Age at Marriage and Sex Ratios Sociology Help

Age at Marriage and Sex Ratios

One factor in the birthrate is the proportion of people. who get married and the ages at  which they marry. A study of marriages inKorea found that women married before the age of 19 had an average of 4.02 children during their childbearing years compared to 2.5 children for those married after the age of 25 [Kim et al., 1974, p. 647]. Early marriage I, not only increases the number of years of’· childbearing; it is also associated with lower social-class background. together with attitudes and practices which favor large families.  The marriage rate is also related to the sexcomposition of the population. One would assume that usually the number of both sexes is approximately equal and that the age distribution is “normal”; but actually this is   seldom uue. In the United States, the sexratio in 1980 was 94.5 men to every 100 women, ba e on 110,032,000 men to 116,473,000 women. Young men wi ‘hillg a wide choice of mates would be well advised to go to Washington, D.C. where a host of female office workers has reduced the sex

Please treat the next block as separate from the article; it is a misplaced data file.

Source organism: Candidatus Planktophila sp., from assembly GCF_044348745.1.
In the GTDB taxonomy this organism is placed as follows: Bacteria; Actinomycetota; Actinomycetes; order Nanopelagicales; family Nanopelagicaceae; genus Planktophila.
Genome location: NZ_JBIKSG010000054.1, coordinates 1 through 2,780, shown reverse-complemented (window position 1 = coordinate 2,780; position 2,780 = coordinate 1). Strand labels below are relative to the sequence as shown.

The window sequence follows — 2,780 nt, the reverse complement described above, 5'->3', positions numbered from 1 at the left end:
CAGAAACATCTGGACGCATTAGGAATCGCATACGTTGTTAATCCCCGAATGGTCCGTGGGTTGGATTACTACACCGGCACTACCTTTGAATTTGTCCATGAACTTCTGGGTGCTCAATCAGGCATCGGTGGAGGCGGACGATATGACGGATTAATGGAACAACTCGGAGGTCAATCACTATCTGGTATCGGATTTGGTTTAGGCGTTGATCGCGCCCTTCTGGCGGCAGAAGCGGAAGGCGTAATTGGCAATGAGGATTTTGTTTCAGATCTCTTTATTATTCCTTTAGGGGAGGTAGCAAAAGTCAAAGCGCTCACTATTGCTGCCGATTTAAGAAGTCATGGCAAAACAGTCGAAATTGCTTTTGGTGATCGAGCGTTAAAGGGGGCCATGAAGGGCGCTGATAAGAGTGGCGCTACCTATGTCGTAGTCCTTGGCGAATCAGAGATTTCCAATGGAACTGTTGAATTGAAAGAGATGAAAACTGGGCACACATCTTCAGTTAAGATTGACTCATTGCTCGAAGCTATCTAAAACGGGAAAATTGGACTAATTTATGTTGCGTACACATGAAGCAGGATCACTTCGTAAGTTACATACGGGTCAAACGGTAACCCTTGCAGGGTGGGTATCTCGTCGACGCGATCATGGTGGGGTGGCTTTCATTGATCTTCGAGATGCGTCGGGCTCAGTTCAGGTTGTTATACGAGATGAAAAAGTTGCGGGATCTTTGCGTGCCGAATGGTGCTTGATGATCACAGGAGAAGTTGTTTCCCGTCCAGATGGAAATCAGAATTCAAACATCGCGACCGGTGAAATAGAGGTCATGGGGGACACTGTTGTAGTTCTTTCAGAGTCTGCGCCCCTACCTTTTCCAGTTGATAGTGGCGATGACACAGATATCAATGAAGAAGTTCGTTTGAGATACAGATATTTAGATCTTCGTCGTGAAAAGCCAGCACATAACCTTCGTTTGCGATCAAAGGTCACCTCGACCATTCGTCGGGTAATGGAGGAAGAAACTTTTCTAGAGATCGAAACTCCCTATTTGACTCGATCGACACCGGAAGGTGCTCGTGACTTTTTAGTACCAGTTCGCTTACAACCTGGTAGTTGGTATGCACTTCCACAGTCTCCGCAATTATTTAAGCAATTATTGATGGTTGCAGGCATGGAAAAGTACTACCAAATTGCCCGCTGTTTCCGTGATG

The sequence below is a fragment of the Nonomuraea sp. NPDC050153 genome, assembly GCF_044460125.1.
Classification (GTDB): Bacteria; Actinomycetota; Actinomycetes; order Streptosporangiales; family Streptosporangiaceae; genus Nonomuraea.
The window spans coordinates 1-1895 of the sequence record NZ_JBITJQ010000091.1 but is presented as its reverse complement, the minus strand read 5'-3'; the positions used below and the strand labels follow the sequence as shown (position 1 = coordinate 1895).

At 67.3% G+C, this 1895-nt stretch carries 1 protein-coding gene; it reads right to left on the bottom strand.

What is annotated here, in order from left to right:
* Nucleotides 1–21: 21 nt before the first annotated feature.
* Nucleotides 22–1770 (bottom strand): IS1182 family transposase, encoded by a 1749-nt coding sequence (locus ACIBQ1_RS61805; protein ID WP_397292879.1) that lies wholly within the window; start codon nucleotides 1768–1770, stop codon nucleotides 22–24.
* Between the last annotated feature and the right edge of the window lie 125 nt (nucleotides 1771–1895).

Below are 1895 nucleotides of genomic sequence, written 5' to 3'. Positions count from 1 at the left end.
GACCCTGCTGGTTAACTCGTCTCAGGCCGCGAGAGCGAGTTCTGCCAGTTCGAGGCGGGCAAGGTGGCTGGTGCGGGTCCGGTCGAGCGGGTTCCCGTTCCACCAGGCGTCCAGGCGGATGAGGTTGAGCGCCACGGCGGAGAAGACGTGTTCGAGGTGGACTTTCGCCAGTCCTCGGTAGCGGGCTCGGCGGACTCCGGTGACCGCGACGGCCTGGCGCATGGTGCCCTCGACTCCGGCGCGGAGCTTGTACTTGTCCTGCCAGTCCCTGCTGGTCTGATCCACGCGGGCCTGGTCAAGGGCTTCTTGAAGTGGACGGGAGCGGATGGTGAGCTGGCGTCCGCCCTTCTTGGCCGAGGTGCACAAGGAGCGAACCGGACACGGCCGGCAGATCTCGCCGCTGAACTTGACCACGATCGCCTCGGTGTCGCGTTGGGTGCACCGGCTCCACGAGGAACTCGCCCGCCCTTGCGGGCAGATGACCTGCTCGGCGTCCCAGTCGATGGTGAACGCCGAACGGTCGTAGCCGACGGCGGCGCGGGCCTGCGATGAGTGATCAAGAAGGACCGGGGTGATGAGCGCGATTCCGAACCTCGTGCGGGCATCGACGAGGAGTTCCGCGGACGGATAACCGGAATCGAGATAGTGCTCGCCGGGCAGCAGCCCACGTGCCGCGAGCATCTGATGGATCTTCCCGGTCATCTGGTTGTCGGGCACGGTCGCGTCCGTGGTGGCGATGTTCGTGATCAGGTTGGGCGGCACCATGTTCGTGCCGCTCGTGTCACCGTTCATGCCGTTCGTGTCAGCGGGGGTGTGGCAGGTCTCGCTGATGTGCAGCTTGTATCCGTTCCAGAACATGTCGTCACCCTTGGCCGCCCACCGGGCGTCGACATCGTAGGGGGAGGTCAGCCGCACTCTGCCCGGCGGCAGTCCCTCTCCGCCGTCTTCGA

ratio to 86 (that is, 86 men per 100 women). Those women wishing greater marital opportunities might think about Alaska, which had a sex ratio of about 115. Black men are even , more scarce than white men on a relative
basis, since the sex ratio for the United States tor blacks was 89.6 [all sex ratios based on data in Statistical Abstract, 1981, pp. ~51. Unbalanced sex ratios mean that some people will not be able to have a monogamous marriage. A locality may attract more of one sex than another, thus there are often more women than men in cities and more men in frontier areas. For an entire nation, though, the imbalance is due to a lower death rate for females, which is cumulative through life.’For the age bracket 70 to 74, the sex ratio in 1980 had fallen to 72, meaning that there were fewer than 3 males for every 4 females [based  n data in U.S. Bureau of the Census,  1I1dicators III, 1981d, p. 42). Americans married at steadily younger ages between 1900 and 1955, when the average age,at marriage turned slightly upward. The median age at marriage for men rose from
22.3 years in 1955 to 23.4 in 1979; and for women, from 20.2 to 21.6 [Statistical Abstract, 1981, P: 80J. It is unclear whether this .is temporary or whether early marriage is be coming less attractive. If early marriage is
losing its appeal. this will be another factor reducing the birthrate.

Posted on September 4, 2014 in POPULATION CHANGE

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